Presentation on theme: "Government of Rome during Caesar's Time By: Cody Bennett, Aaron Logsdon, Kayla Riggs."— Presentation transcript:
Government of Rome during Caesar's Time By: Cody Bennett, Aaron Logsdon, Kayla Riggs
Class Ranks and Assembly Rights Patricians Slaves Plebeians
Patricians Patricians were wealthy citizens of Rome. They usually lived in grand houses and had slaves to do their work for them. Because they were citizens of Rome, they were allowed to go to the Assembly to vote.
Plebeians Plebeians were not wealthy but they were citizens of Rome. They were usually craftsmen or tradesmen and they worked for a living. Because they were citizens of Rome, they were allowed to go to the Assembly to vote
Slaves Slaves had no money, no rights, and no freedom and were not citizens of Rome. Because they were not citizens of Rome, they were not allowed to go to the Assembly to vote.
Roman Government The Roman government was a strange mix of a democracy and a republic. An interesting fact is that the people of Rome took many of their ideas of government from the Ancient Greeks.
SENATORIAL CENSVS as of 02/03/2006 TITLEFULL NAMESTATUSHOUSE ConsulGurrundi Valerius Pontifex MaximusPatricianValerius ConsulSextus HostiliusEquestrianHostilius PraetorLucius Veridius LupusEquestrianVeridius AedileSuetonius RokanEquestrianSuetonius QuaestorBasilus RutilusEquestrianRutilus Tribune of the PlebsArria DraconiaPlebeian SenatorSuetonius SpartacusEquestrianSuetonius SenatorAllaricus Xirinius DominusPatricianXirinius SenatorDamon Arthol DouglasPatricianArthol SenatorDrosylus ValeriusPatricianValerius SenatorMaximusEquestrianMaximus SenatorPendin Tempest SiamicusPatricianTempest SenatorSuetonius Alistair SaturnalicusEquestrianSuetonius SenatorTobias Deloricus DesponiusPatricianDeloricus SenatorVeatrus Suetonius SaturnalicusEquestrianSuetonius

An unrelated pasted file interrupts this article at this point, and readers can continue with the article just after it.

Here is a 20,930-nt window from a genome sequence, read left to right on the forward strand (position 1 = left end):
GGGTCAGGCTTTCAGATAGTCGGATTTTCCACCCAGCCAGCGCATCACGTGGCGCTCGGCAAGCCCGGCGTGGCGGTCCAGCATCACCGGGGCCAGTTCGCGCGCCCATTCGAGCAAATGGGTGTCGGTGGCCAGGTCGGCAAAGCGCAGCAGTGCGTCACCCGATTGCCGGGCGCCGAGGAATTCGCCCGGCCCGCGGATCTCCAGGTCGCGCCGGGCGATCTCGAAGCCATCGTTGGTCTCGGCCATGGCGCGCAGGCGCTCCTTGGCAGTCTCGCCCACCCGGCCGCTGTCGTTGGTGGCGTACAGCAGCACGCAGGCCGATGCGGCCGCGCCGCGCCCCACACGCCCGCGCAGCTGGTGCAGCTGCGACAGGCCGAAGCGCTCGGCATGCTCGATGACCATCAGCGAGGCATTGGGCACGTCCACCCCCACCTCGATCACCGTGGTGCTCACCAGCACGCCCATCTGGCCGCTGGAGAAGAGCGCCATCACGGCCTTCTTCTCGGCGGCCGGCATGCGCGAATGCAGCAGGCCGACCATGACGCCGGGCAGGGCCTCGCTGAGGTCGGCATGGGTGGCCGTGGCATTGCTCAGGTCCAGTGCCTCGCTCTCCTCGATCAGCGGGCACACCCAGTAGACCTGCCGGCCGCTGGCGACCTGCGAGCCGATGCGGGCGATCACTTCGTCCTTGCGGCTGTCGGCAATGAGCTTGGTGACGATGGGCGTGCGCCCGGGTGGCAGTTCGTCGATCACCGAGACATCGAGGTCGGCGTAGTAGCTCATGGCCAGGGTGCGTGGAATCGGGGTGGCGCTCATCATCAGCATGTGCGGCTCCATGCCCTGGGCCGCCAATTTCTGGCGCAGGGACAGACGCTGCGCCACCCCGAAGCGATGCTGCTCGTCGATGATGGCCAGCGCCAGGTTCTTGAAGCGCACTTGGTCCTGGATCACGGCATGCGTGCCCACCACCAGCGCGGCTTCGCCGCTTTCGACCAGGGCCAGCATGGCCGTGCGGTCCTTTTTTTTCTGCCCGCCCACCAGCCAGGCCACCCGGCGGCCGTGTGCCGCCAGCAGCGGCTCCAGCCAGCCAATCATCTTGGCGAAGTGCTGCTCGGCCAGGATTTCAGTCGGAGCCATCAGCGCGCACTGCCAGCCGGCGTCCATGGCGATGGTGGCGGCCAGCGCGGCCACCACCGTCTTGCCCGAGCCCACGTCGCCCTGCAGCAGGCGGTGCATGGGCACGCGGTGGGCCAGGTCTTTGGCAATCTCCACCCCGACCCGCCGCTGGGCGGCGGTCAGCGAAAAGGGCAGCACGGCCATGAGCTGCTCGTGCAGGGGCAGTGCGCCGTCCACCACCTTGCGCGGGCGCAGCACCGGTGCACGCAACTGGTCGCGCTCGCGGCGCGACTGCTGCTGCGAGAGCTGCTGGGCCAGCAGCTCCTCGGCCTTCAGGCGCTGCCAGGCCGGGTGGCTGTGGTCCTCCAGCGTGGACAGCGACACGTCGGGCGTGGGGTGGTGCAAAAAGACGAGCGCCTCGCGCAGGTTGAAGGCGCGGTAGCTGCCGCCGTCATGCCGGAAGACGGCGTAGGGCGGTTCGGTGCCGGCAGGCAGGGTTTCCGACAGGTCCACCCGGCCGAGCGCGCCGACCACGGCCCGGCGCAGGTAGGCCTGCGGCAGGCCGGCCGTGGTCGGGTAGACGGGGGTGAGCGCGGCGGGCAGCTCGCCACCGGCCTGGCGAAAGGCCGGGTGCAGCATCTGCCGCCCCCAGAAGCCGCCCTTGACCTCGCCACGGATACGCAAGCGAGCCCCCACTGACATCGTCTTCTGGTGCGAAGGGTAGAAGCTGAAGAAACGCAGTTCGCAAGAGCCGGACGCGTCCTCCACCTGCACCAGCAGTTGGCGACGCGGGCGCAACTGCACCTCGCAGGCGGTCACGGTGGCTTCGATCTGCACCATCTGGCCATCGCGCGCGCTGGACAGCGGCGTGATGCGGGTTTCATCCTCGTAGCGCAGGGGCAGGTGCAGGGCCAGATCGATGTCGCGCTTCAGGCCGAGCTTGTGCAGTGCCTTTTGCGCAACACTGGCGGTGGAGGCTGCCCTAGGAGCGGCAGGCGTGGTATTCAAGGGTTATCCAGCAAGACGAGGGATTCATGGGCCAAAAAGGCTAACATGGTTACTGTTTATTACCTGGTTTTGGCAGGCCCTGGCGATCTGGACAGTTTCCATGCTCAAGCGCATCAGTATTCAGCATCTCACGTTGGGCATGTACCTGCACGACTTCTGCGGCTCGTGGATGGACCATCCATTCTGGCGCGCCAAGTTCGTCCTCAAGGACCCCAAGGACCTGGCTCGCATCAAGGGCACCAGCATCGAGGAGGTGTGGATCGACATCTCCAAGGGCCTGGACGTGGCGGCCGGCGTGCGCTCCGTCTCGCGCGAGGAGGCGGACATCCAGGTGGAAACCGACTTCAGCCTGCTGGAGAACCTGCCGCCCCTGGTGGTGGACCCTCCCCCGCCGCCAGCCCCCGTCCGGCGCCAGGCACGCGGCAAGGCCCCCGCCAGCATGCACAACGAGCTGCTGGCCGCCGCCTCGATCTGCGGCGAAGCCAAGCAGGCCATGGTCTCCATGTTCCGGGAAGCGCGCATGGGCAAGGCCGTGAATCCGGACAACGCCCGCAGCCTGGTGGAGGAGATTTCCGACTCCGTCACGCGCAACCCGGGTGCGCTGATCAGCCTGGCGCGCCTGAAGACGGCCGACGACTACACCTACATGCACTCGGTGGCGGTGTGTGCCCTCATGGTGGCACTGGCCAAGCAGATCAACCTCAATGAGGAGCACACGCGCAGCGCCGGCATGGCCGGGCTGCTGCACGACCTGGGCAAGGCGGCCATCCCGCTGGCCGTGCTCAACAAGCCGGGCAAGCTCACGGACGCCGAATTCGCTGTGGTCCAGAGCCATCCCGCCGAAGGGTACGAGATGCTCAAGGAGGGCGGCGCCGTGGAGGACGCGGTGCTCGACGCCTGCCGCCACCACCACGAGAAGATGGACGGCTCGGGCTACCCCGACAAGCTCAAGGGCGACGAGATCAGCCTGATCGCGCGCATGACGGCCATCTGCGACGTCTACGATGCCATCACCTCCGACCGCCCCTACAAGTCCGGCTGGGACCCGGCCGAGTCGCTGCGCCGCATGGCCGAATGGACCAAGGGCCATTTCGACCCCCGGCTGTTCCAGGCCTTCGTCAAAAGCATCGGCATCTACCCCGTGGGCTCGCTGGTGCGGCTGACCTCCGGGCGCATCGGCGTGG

Roman Government Senate Composed of 600 magistrates and ex- magistrates (minimum qualification was election as quaestor) who served for life unless expelled by the censors.
Assemblies These were theoretically composed of all males who were full Roman citizens, though individuals had to attend in person in order to vote. No debate from the floor was possible, and votes were counted in groups, not individually.
The Republic Fails Some of the problems facing the Roman Republic. 1. Rome needed tax money to run the Republic. 2. Elected officials were using their positions to get rich. 3. Rome did not have a police force.
How Julius Caesar Changed the Government Julius Caesar was a great general and an important leader in ancient Rome. During his lifetime, he had held just about every important title in the Roman Republic including consul, tribune of the people, high commander of the army, and high priest. He suggested new laws, most of which were approved by the Senate. He reorganized the army.